Hepatitis B Virus Reactivation
The use of TNF-blockers including SIMPONI has been associated with reactivation of hepatitis B virus (HBV) in patients who are chronic hepatitis B carriers (i.e., surface antigen positive). In some instances, HBV reactivation occurring in conjunction with TNF-blocker therapy has been fatal. The majority of these reports have occurred in patients who received concomitant immunosuppressants.
All patients should be tested for HBV infection before initiating TNF-blocker therapy. For patients who test positive for hepatitis B surface antigen, consultation with a physician with expertise in the treatment of hepatitis B is recommended before initiating TNF-blocker therapy. The risks and benefits of treatment should be considered prior to prescribing TNF-blockers, including SIMPONI, to patients who are carriers of HBV. Adequate data are not available on whether anti-viral therapy can reduce the risk of HBV reactivation in HBV carriers who are treated with TNF-blockers. Patients who are carriers of HBV and require treatment with TNF-blockers should be closely monitored for clinical and laboratory signs of active HBV infection throughout therapy and for several months following termination of therapy.
In patients who develop HBV reactivation, TNF-blockers should be stopped and antiviral therapy with appropriate supportive treatment should be initiated. The safety of resuming TNF-blockers after HBV reactivation has been controlled is not known. Therefore, prescribers should exercise caution when considering resumption of TNF-blockers in this situation and monitor patients closely.
Malignancies, some fatal, have been reported among children, adolescents, and young adults who received treatment with TNF-blocking agents (initiation of therapy ≤ 18 years of age), of which SIMPONI is a member. Approximately half the cases were lymphomas, including Hodgkin's and non-Hodgkin's lymphoma. The other cases represented a variety of malignancies, including rare malignancies that are usually associated with immunosuppression, and malignancies that are not usually observed in children and adolescents. The malignancies occurred after a median of 30 months (range 1 to 84 months) after the first dose of TNF blocker therapy. Most of the patients were receiving concomitant immunosuppressants. These cases were reported post-marketing and are derived from a variety of sources, including registries and spontaneous postmarketing reports.
The risks and benefits of TNF-blocker treatment including SIMPONI should be considered prior to initiating therapy in patients with a known malignancy other than a successfully treated non-melanoma skin cancer (NMSC) or when considering continuing a TNF-blocker in patients who develop a malignancy.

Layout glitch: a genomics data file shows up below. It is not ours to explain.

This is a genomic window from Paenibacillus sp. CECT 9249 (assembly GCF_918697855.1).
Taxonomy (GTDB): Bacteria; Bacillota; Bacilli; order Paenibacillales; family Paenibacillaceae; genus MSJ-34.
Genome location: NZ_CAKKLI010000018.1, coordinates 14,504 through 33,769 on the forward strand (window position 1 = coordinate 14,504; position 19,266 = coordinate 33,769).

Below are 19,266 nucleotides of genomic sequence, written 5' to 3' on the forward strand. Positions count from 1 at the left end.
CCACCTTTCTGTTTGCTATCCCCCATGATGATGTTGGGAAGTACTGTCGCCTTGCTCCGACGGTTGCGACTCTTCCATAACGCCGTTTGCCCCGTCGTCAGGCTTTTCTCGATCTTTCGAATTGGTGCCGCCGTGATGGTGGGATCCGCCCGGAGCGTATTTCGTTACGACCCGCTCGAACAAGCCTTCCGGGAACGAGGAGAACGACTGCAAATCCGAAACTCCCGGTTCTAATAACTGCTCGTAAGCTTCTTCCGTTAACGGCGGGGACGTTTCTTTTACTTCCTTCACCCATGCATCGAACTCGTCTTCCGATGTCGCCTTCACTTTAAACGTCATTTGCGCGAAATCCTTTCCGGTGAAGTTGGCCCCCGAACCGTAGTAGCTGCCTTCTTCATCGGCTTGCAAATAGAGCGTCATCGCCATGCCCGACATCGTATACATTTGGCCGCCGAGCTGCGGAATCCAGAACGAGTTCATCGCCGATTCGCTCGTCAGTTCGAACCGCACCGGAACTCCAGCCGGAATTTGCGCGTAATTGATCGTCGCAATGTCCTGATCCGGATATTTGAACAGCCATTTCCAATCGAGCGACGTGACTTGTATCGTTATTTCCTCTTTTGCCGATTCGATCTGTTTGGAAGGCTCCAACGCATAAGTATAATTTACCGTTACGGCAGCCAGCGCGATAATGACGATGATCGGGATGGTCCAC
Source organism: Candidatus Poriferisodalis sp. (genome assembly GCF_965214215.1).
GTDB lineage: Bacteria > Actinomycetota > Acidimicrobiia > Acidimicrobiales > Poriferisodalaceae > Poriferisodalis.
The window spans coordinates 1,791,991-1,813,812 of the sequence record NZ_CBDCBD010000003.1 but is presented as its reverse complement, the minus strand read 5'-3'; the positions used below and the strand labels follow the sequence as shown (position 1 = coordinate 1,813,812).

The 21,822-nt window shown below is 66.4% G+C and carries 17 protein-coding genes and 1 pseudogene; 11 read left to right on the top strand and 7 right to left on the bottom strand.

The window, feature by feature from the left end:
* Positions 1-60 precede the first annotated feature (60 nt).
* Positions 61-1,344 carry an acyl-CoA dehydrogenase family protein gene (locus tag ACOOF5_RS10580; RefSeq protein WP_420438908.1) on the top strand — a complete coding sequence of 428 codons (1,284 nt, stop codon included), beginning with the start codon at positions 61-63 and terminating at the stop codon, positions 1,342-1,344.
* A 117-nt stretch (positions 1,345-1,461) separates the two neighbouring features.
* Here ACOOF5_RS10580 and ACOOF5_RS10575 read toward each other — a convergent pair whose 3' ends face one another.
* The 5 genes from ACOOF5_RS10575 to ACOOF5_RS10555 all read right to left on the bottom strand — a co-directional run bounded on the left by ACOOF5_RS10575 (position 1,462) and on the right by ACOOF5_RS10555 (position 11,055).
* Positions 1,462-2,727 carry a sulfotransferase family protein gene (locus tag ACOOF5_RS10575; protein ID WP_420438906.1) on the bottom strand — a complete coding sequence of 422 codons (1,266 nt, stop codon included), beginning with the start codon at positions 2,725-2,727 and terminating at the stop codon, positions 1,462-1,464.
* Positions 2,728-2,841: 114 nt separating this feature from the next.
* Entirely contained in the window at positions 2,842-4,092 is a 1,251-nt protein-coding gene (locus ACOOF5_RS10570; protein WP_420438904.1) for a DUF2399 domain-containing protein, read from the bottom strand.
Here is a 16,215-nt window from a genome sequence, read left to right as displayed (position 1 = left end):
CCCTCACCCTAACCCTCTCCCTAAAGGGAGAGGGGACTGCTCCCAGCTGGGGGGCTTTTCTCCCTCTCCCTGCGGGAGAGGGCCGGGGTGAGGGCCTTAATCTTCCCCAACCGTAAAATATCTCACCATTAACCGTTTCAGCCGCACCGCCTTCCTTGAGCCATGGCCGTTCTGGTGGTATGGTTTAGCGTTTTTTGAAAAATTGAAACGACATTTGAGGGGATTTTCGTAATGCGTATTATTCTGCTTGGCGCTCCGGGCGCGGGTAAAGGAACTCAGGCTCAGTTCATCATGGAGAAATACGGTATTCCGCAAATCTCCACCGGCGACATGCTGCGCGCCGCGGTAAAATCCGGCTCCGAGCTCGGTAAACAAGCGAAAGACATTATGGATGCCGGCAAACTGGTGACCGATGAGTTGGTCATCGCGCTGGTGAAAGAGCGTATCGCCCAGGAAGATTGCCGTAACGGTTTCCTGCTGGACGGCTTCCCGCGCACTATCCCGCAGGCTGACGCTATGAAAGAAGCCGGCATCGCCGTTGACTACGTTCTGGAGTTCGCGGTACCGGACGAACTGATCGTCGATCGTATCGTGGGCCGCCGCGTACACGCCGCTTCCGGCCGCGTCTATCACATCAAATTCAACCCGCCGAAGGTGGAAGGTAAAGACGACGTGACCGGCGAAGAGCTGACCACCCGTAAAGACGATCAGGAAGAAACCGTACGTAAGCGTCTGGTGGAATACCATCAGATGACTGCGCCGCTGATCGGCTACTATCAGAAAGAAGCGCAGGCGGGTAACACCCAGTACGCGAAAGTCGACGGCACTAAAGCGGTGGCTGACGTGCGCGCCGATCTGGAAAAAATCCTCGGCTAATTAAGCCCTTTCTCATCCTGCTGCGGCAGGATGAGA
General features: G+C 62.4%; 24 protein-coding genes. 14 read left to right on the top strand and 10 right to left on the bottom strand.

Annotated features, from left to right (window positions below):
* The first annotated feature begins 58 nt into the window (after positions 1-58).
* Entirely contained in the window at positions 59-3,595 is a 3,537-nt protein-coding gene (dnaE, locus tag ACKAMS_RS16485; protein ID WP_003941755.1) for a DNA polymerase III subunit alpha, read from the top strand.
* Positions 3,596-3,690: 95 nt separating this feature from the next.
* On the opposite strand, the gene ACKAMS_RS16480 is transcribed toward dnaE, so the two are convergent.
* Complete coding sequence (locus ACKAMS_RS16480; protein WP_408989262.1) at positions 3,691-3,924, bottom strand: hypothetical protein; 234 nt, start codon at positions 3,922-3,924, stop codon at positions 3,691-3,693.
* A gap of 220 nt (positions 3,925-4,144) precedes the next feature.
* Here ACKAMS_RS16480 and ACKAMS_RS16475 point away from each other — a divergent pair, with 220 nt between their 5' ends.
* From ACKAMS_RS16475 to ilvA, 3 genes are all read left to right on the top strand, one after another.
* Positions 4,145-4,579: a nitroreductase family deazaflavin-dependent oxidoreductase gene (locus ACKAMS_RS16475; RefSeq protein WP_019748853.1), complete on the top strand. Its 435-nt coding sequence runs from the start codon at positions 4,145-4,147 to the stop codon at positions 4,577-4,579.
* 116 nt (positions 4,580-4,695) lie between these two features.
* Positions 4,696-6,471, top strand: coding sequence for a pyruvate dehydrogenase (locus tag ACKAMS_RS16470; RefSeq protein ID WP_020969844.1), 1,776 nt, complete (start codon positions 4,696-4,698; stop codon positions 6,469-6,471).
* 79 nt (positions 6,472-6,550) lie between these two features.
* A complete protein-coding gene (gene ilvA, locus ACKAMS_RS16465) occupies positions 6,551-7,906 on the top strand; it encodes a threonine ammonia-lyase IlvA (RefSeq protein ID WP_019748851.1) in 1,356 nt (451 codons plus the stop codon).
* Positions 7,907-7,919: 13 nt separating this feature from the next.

In the controlled portions of clinical trials of TNF-blockers including SIMPONI, more cases of lymphoma have been observed among patients receiving anti-TNF treatment compared with patients in the control groups. During the controlled portions of the Phase 2 trials in RA, and the Phase 3 trials in RA, PsA and AS, the incidence of lymphoma per 100 patient-years of follow-up was 0.21 (95% CI: 0.03, 0.77) in the combined SIMPONI group compared with an incidence of 0 (95% CI: 0., 0.96) in the placebo group. In the controlled and uncontrolled portions of these clinical trials in 2347 SIMPONI-treated patients with a median follow-up of 1.4 years, the incidence of lymphoma was 3.8-fold higher than expected in the general U.S. population according to the SEER database (adjusted for age, gender, and race).1 Patients with RA and other chronic inflammatory diseases, particularly patients with highly active disease and/or chronic exposure to immunosuppressant therapies, may be at higher risk (up to several fold) than the general population for the development of lymphoma, even in the absence of TNF-blocking therapy. Cases of acute and chronic leukemia have been reported with postmarketing TNF-blocker use in rheumatoid arthritis and other indications. Even in the absence of TNF blocker therapy, patients with rheumatoid arthritis may be at a higher risk (approximately 2-fold) than the general population for the development of leukemia.
During the controlled portions of the Phase 2 trial in RA, and the Phase 3 trials in RA, PsA and AS, the incidence of malignancies other than lymphoma per 100 patient-years of follow-up was not elevated in the combined SIMPONI group compared with the placebo group. In the controlled and uncontrolled portions of these trials, the incidence of malignancies, other than lymphoma, in SIMPONItreated patients was similar to that expected in the general U.S. population according to the SEER database (adjusted for age, gender, and race).1
Melanoma has been reported in patients treated with TNF-blocking agents, including SIMPONI. Merkel cell carcinoma has been reported in patients treated with TNF-blocking agents. Periodic skin examination is recommended for all patients, particularly those with risk factors for skin cancer.
In controlled trials of other TNF-blockers in patients at higher risk for malignancies (e.g., patients with COPD, patients with Wegener's granulomatosis treated with concomitant cyclophosphamide) a greater portion of malignancies occurred in the TNF-blocker group compared to the controlled group. In an exploratory 1-year clinical trial evaluating the use of 50, 100 and 200 mg of SIMPONI in 309 patients with severe persistent asthma, 6 patients developed malignancies other than NMSC in the SIMPONI groups compared to none in the control group. Three of the 6 patients were in the 200 mg SIMPONI group.